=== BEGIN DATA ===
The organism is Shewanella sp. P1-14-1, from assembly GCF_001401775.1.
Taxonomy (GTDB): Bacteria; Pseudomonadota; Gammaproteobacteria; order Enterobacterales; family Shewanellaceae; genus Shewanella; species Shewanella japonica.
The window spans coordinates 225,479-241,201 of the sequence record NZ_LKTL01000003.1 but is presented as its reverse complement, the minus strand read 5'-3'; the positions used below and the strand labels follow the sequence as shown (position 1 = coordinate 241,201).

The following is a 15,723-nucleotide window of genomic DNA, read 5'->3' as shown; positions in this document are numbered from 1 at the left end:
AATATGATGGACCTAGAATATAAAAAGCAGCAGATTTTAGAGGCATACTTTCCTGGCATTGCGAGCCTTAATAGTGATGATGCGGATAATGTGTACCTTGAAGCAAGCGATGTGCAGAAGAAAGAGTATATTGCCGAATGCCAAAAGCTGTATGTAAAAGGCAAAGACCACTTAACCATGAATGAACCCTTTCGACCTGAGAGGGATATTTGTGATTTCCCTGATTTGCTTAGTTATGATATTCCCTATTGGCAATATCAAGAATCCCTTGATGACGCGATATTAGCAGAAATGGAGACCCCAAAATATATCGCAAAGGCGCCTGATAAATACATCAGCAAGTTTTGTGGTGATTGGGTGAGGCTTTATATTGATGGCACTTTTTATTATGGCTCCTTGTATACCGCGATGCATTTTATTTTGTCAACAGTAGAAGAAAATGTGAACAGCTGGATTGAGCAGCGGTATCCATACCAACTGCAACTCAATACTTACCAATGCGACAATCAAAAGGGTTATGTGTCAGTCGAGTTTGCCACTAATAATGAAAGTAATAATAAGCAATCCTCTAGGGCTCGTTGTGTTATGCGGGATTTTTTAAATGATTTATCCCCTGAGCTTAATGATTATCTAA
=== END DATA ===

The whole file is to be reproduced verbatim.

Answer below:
The organism is Shewanella sp. P1-14-1, from assembly GCF_001401775.1.
Taxonomy (GTDB): Bacteria; Pseudomonadota; Gammaproteobacteria; order Enterobacterales; family Shewanellaceae; genus Shewanella; species Shewanella japonica.
The window spans coordinates 225,479-241,201 of the sequence record NZ_LKTL01000003.1 but is presented as its reverse complement, the minus strand read 5'-3'; the positions used below and the strand labels follow the sequence as shown (position 1 = coordinate 241,201).

The following is a 15,723-nucleotide window of genomic DNA, read 5'->3' as shown; positions in this document are numbered from 1 at the left end:
AATATGATGGACCTAGAATATAAAAAGCAGCAGATTTTAGAGGCATACTTTCCTGGCATTGCGAGCCTTAATAGTGATGATGCGGATAATGTGTACCTTGAAGCAAGCGATGTGCAGAAGAAAGAGTATATTGCCGAATGCCAAAAGCTGTATGTAAAAGGCAAAGACCACTTAACCATGAATGAACCCTTTCGACCTGAGAGGGATATTTGTGATTTCCCTGATTTGCTTAGTTATGATATTCCCTATTGGCAATATCAAGAATCCCTTGATGACGCGATATTAGCAGAAATGGAGACCCCAAAATATATCGCAAAGGCGCCTGATAAATACATCAGCAAGTTTTGTGGTGATTGGGTGAGGCTTTATATTGATGGCACTTTTTATTATGGCTCCTTGTATACCGCGATGCATTTTATTTTGTCAACAGTAGAAGAAAATGTGAACAGCTGGATTGAGCAGCGGTATCCATACCAACTGCAACTCAATACTTACCAATGCGACAATCAAAAGGGTTATGTGTCAGTCGAGTTTGCCACTAATAATGAAAGTAATAATAAGCAATCCTCTAGGGCTCGTTGTGTTATGCGGGATTTTTTAAATGATTTATCCCCTGAGCTTAATGATTATCTAA